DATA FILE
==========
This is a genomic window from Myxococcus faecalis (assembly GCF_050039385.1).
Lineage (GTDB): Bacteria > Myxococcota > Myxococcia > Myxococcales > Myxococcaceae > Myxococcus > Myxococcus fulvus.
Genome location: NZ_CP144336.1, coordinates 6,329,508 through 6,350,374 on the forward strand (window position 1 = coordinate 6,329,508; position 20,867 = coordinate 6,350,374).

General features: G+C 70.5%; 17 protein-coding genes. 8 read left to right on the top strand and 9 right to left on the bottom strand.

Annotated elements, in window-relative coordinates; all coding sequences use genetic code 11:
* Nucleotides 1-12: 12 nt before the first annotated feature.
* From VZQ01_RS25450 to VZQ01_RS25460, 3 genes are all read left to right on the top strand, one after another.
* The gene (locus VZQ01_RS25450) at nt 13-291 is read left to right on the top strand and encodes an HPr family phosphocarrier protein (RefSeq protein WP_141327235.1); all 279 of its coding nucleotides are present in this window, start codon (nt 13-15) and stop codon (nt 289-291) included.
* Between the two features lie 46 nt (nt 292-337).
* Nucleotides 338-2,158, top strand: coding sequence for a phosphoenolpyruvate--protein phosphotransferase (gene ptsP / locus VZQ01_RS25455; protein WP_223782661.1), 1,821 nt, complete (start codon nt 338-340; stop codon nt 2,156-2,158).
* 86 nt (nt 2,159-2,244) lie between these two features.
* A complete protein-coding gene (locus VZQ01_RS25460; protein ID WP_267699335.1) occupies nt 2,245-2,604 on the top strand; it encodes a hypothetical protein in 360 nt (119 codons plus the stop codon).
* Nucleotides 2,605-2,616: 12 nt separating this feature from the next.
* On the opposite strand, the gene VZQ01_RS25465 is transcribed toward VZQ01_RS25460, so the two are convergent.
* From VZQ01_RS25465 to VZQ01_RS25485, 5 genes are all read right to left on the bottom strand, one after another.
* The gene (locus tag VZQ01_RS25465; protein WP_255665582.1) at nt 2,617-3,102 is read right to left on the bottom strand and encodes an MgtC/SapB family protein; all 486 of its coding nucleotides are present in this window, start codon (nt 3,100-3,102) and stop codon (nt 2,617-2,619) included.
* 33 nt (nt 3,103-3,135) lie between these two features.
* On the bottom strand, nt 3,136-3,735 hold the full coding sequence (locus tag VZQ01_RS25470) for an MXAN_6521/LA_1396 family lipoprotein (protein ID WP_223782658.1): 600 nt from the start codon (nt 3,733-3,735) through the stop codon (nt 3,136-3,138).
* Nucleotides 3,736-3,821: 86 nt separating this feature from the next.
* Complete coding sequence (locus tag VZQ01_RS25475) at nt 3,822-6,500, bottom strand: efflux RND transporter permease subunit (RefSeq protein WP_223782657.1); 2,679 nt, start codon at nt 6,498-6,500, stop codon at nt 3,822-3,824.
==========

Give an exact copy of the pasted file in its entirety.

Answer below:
This is a genomic window from Myxococcus faecalis (assembly GCF_050039385.1).
Lineage (GTDB): Bacteria > Myxococcota > Myxococcia > Myxococcales > Myxococcaceae > Myxococcus > Myxococcus fulvus.
Genome location: NZ_CP144336.1, coordinates 6,329,508 through 6,350,374 on the forward strand (window position 1 = coordinate 6,329,508; position 20,867 = coordinate 6,350,374).

General features: G+C 70.5%; 17 protein-coding genes. 8 read left to right on the top strand and 9 right to left on the bottom strand.

Annotated elements, in window-relative coordinates; all coding sequences use genetic code 11:
* Nucleotides 1-12: 12 nt before the first annotated feature.
* From VZQ01_RS25450 to VZQ01_RS25460, 3 genes are all read left to right on the top strand, one after another.
* The gene (locus VZQ01_RS25450) at nt 13-291 is read left to right on the top strand and encodes an HPr family phosphocarrier protein (RefSeq protein WP_141327235.1); all 279 of its coding nucleotides are present in this window, start codon (nt 13-15) and stop codon (nt 289-291) included.
* Between the two features lie 46 nt (nt 292-337).
* Nucleotides 338-2,158, top strand: coding sequence for a phosphoenolpyruvate--protein phosphotransferase (gene ptsP / locus VZQ01_RS25455; protein WP_223782661.1), 1,821 nt, complete (start codon nt 338-340; stop codon nt 2,156-2,158).
* 86 nt (nt 2,159-2,244) lie between these two features.
* A complete protein-coding gene (locus VZQ01_RS25460; protein ID WP_267699335.1) occupies nt 2,245-2,604 on the top strand; it encodes a hypothetical protein in 360 nt (119 codons plus the stop codon).
* Nucleotides 2,605-2,616: 12 nt separating this feature from the next.
* On the opposite strand, the gene VZQ01_RS25465 is transcribed toward VZQ01_RS25460, so the two are convergent.
* From VZQ01_RS25465 to VZQ01_RS25485, 5 genes are all read right to left on the bottom strand, one after another.
* The gene (locus tag VZQ01_RS25465; protein WP_255665582.1) at nt 2,617-3,102 is read right to left on the bottom strand and encodes an MgtC/SapB family protein; all 486 of its coding nucleotides are present in this window, start codon (nt 3,100-3,102) and stop codon (nt 2,617-2,619) included.
* 33 nt (nt 3,103-3,135) lie between these two features.
* On the bottom strand, nt 3,136-3,735 hold the full coding sequence (locus tag VZQ01_RS25470) for an MXAN_6521/LA_1396 family lipoprotein (protein ID WP_223782658.1): 600 nt from the start codon (nt 3,733-3,735) through the stop codon (nt 3,136-3,138).
* Nucleotides 3,736-3,821: 86 nt separating this feature from the next.
* Complete coding sequence (locus tag VZQ01_RS25475) at nt 3,822-6,500, bottom strand: efflux RND transporter permease subunit (RefSeq protein WP_223782657.1); 2,679 nt, start codon at nt 6,498-6,500, stop codon at nt 3,822-3,824.